Unlike substation drawings, which typically display the physical installation of the equipment, most utility communications drawings display either a physical or logical diagram of the installed equipment. In addition, edge, end or other IoT equipment are also typically identified within these drawings. What tends to be inadvertently left off are the analog, TDM, or serial equipment in use. This can include controls and SCADA equipment including teleprotection relays, RTUs, meters, and switchgear, just to name a few. Generations of communications equipment, depending on the age of the substation, may also end up excluded. Most legacy utility and industrial equipment built since 1969 was manufactured with a serial interface that served multiple functions. It was typically used for sending control signals between devices, data output, or for a technician to connect to and make changes or adjustments to equipment settings. The number of serial interfaces on a piece of equipment often varied depending on the manufacturer and function of the device.

This older OT equipment is easily overlooked by an IT group conducting an overhaul or upgrade of the OT communications system, since most of the equipment in its’ native configuration does not contain a network interface. Even still, this equipment in most cases can be sending back data to an Operations Center and be directly tied to the operation of the electric system. Because of costs and the low bandwidth constraints of the communications equipment used by electric utilities in the 80’s and 90’s, the number of devices and the data retrieved was limited to the controls and essential metering required for operations. As technology developed, dial-up modems were installed and used to retrieve data outside of the typically closed OT utility communications system. These modems were very simple devices with a phone line jack and a single serial port to connect to the equipment. Most dial-up modems used a single user ID and password to gain access to the connected equipment and provided the ability for the engineer to remotely connect to a field device in the substation. This was cool stuff at the time for the engineer, but even then, there were never enough modem lines available to connect to all of the devices, so available data points and records had limitations.

As compared to other industries, the development of network communications into the substations has been an extremely slow process. The most significant strides have taken place in the last 5 to 10 years. But with it has come the use of the serial to Ethernet converter that provides the opportunity to tunnel serial communications from a substation device through a utility network to another serial device on the receiving end, or to a terminal emulator program on a desktop computer. This ability opened the possibilities to connect and bring back even more data to an operations center or an engineer’s desktop. The serial to Ethernet converter quickly became the go to device for many integrators (including myself), because it had the ability to bring back larger amounts of data, retrieve records, or make changes to the equipment settings remotely. The serial to Ethernet converter allowed the integrator to put a device onto a network with little to no effort.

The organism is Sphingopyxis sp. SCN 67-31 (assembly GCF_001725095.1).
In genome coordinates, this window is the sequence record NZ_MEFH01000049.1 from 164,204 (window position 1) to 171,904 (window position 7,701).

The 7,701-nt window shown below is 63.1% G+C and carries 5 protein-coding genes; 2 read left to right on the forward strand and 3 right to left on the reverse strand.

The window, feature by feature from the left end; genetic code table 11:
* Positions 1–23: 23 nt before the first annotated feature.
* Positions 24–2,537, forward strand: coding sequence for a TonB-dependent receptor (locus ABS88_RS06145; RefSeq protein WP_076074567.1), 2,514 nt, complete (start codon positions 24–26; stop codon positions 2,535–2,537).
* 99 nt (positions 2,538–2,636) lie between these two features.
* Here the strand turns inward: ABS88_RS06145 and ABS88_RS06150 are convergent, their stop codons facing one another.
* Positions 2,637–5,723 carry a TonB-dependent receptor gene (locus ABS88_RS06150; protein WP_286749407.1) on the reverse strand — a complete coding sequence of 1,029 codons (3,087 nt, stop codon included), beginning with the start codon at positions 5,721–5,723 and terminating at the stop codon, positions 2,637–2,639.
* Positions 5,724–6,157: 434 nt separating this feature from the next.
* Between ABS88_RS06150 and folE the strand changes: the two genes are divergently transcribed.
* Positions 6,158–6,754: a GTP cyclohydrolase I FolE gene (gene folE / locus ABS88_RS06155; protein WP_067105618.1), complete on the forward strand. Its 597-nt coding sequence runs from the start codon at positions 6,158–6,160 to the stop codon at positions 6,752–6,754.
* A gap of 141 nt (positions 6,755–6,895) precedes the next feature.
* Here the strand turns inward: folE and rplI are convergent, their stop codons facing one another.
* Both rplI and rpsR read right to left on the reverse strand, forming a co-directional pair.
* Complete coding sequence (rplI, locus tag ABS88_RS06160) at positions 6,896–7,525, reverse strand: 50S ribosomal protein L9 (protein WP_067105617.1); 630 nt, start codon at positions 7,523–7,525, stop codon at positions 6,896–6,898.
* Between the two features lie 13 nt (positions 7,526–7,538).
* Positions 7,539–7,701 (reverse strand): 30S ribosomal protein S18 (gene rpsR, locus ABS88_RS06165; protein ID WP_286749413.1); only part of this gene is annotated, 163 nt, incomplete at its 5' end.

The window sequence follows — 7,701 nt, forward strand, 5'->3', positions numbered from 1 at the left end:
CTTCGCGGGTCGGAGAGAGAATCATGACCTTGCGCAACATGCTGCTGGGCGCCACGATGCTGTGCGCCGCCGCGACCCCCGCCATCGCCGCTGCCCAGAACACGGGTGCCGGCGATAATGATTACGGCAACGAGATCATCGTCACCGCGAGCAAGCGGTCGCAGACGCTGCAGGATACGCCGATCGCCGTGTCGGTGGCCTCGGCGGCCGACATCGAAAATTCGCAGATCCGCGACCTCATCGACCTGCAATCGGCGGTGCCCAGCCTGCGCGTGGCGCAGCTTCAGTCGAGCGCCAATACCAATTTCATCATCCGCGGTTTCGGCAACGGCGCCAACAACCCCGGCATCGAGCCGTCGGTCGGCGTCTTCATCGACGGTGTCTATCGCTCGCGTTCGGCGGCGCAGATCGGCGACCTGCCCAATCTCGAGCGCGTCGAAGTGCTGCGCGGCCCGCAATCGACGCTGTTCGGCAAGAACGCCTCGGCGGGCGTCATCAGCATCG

Up until a few years following 9/11, the culture within many industries including the electric utility, advocated for open communications as the norm. Any requested access to a device or system was routinely granted to just about any user’s desktop where it was needed. Typically, all that was required was a common user ID, password, and the IP address of the serial to Ethernet converter connected to equipment on the far end. Firewalls, multi-factor authentication, individual user IDs and complex passwords were rarely in use, if at all. This was not out of negligence, but out of culture.

The threat of a cyber-attack in the early 2000s was extremely low. Perhaps it was naive to think that way by technology professionals, managers, and even the communication engineers that recommended automation to simplify monitoring the operation. If the question was raised regarding how secure a serial to Ethernet converter was, the answer was, “why would anyone outside of the utility want to connect to a utility device, let alone know what to do once they were connected?” Unlike a dial-up modem that could be accessed from anywhere in the world, and that were subject to war-dialers looking to find open unsecure modems, a serial to Ethernet converter appeared to be safely inside the utility OT communications system. The length that a nefarious individual would have to go to gain access to the utility OT communications system, and reach a specific serial device within a substation, seemed impossible. Or so we thought.

In 2015, a modular type of malware called Industroyer, was used in the first successful cyber-attack that took place to create a blackout of a Ukraine power system. The malware was designed with four payload components which were able to gain direct control of switches and circuit breakers in the electrical substation to create a blackout. While there have been many papers written on the incident, the part that has consistently disturbed me was that the malware payload enabled an attack on both serial and network equipment within the utility system. This should have served as a call to action for everyone concerned about utility OT communications security. But it did not. Specifically, here in the U.S., we need to work to secure all serial communications within our most critical ICS industries.